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Day and Night Signals at Sea



DAY SIGNALS BY FLAGS AND HOISTS






















































DAY SIGNALS BY FLAGS AND HOISTS

(A) Vessel not under command through accident showing two black balls (each 2 feet diameter) or shapes, vertical.

(B) Vessel employed in repairing or laying telegraph cables, not under command showing two red circular shapes, vertical, with white diamond shape between.

(C) Vessel proceeding under sail and also under steam or other mechanical power shows one black cone 2 feet in diameter at the base, forward where it can best be seen.

(D) Vessel marking a wreck. Can be passed on side showing two green balls.

(E) Vessel marking a wreck, two green balls indicate that vessels may pass on either side.

(F) Vessel aground in or near a fairway showing three black balls in vertical line.

(G) Dredger at work, two black balls, red flag indicating the side on which wires and cables are out and it is unsafe to pass.

(H) Fishing vessel at anchor showing basket by day indicating its occupation to an approaching vessel.

(I) Fishing vessel at anchor shows basket signal, at the side on which a vessel can pass safely.

(J) Seine net-fishing vessel showing basket, black ball, or shape forward and black cone at the mizen yard-arm on the side from which the net is being worked.

(K) Vessel navigating astern flies two black balls on main mast at either end of yard-arm.

(L) Unofficial signal carried in liners showing black ball on either side of mainmast, or a special mast, indicating movements of the rudder to port or starboard.




NIGHT SIGNALS BY LIGHTS AND FLARES























































NIGHT SIGNALS BY LIGHTS AND FLARES

(1) Steam vessel under way shows two masthead and port and starboard side lights.

(2) Steam vessel towing another vessel shows two masthead lights vertical, also port and starboard lights. There are three white lights when the tow rope is over 600 feet long.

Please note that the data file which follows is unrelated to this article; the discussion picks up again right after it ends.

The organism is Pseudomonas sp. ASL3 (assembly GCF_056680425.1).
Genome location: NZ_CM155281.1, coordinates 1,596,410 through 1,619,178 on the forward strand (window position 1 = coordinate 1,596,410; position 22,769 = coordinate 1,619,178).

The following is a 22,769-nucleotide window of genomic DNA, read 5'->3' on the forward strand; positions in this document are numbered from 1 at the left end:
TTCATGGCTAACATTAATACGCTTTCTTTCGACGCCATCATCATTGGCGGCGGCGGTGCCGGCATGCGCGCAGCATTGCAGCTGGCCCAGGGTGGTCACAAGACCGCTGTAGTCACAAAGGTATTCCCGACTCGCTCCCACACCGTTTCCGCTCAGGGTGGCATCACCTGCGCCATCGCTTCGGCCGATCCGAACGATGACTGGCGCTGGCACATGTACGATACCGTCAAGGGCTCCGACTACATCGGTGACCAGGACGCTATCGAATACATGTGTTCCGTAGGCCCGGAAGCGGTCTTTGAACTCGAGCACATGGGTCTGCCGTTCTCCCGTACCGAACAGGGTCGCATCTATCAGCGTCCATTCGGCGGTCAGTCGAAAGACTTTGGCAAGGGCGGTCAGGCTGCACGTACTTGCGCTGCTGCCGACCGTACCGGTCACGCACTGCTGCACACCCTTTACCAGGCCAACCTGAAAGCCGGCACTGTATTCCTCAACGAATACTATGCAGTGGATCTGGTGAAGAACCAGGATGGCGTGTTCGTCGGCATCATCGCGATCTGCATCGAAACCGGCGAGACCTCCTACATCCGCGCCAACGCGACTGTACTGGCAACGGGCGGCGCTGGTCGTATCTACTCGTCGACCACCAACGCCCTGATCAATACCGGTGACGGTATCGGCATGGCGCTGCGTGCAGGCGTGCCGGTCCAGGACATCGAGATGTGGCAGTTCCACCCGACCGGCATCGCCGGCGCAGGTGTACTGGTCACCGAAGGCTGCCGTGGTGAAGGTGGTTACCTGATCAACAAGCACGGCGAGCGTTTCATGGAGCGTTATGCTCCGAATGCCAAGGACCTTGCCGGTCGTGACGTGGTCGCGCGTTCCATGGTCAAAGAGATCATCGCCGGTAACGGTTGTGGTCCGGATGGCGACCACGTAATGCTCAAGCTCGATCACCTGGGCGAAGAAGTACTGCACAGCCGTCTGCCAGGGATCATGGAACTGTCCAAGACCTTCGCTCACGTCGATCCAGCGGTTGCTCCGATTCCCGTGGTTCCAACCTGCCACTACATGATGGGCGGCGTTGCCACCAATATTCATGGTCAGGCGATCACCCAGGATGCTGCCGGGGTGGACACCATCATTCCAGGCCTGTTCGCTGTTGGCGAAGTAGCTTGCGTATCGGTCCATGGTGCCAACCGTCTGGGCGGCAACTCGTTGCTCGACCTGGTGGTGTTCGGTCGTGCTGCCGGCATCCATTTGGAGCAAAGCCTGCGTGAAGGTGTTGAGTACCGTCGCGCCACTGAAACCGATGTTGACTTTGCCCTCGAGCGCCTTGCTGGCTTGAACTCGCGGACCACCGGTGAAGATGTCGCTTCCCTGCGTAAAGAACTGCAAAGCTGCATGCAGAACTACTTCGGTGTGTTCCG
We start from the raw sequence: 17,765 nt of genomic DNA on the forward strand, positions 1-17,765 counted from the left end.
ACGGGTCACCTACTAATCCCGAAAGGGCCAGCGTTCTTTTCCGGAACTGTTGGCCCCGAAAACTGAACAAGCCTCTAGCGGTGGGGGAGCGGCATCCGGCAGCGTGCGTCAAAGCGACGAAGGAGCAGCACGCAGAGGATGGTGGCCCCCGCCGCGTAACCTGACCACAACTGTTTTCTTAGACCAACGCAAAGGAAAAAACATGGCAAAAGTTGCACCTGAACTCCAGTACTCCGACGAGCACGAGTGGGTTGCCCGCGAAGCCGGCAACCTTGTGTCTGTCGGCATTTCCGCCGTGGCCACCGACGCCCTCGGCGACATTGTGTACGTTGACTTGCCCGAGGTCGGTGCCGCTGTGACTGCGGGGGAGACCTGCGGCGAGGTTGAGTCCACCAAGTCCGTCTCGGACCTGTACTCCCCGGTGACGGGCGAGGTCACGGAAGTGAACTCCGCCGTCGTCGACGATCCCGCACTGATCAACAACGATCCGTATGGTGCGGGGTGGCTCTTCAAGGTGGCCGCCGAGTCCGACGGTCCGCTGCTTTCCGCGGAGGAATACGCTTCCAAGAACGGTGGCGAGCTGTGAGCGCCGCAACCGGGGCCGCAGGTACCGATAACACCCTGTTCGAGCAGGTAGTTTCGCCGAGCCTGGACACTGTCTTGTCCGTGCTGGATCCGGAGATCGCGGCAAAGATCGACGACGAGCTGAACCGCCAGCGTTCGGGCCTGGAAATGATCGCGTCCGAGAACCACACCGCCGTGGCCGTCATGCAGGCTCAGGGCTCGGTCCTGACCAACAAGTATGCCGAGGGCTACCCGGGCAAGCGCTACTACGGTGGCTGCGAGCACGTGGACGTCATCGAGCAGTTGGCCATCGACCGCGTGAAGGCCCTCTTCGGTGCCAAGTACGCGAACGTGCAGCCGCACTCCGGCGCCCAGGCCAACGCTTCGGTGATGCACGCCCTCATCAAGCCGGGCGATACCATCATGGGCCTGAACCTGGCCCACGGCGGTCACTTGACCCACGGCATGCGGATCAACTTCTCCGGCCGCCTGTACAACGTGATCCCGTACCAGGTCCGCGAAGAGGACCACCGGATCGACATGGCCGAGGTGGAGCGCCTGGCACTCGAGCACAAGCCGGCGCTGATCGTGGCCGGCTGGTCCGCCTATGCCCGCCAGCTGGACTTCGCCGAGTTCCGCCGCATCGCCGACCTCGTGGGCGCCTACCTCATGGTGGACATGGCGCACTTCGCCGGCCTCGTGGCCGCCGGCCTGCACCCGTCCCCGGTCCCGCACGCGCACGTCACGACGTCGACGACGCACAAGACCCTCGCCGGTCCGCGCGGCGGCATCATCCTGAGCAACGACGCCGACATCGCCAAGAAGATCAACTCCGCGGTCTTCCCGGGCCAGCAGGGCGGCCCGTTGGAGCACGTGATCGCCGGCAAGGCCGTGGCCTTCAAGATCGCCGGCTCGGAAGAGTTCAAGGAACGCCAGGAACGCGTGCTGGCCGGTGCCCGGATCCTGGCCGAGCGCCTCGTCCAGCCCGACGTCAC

(3) Vessel not under command through accident, if not making way through the water, shows two red lights vertical.

(4) Vessel employed repairing or laying telegraph cables shows red, white and red lights vertical; and port and starboard lights when making way through the water.

(5) Pilot vessel on station shows a bright light at masthead, and flare-up light at short intervals of not over fifteen minutes.

(6) Steam trawler under way shows combined lantern - white light ahead, red light on port and green light on starboard side; below, a white light shows all round.

(7) Vessel aground in or near a fairway shows two red lights and two anchor lights when 150 feet in length (one anchor light only if under 150 feet).

(8) Open boat, fishing gear extending not more than 150 feet, shows all-round white light. When outlying gear extends more than 150 feet, a second white light, 3 feet below, 5 feet horizontally from first light, is shown in direction of gear. Fishing vessel at anchor with gear down shows the same lights, lower in direction of gear.

(9) Vessel desiring to attract attention shows flare-up light, or she may use a detonating or other efficient sound signal, in addition to the light she is required to carry.

(10) Thames dredger at work; three white lights in a triangle indicate that it is safe to pass her on either side. If one lower light is red it indicates that cables are out and it is safe to pass on the opposite side of the dredger. Anchor lights are carried also.

(11) Steam pilot vessel at anchor shows red globular light under the usual masthead light, visible all round, but not the usual side lights.

(12) Light vessel out of her proper station shows red light at either end and red and white flare-up lights, shown simultaneously every fifteen minutes.

(13) Vessel marking a Thames wreck, shows two green lights, one at either yardarm.

(14) Vessel at anchor, exceeding 150 feet in length, shows two globular lights visible all round, the lower of which is aft. When a pilot is required, a blue flare is burnt on the bridge at intervals.

(15) Vessel being overtaken shows a white light astern. A flare-up light may be substituted for this white light.



[From part 8, published 31 March 1936]



You can read more on “Buoys and Beacons”, “Pilots and Their Work” and “Signalling at Sea” on this website.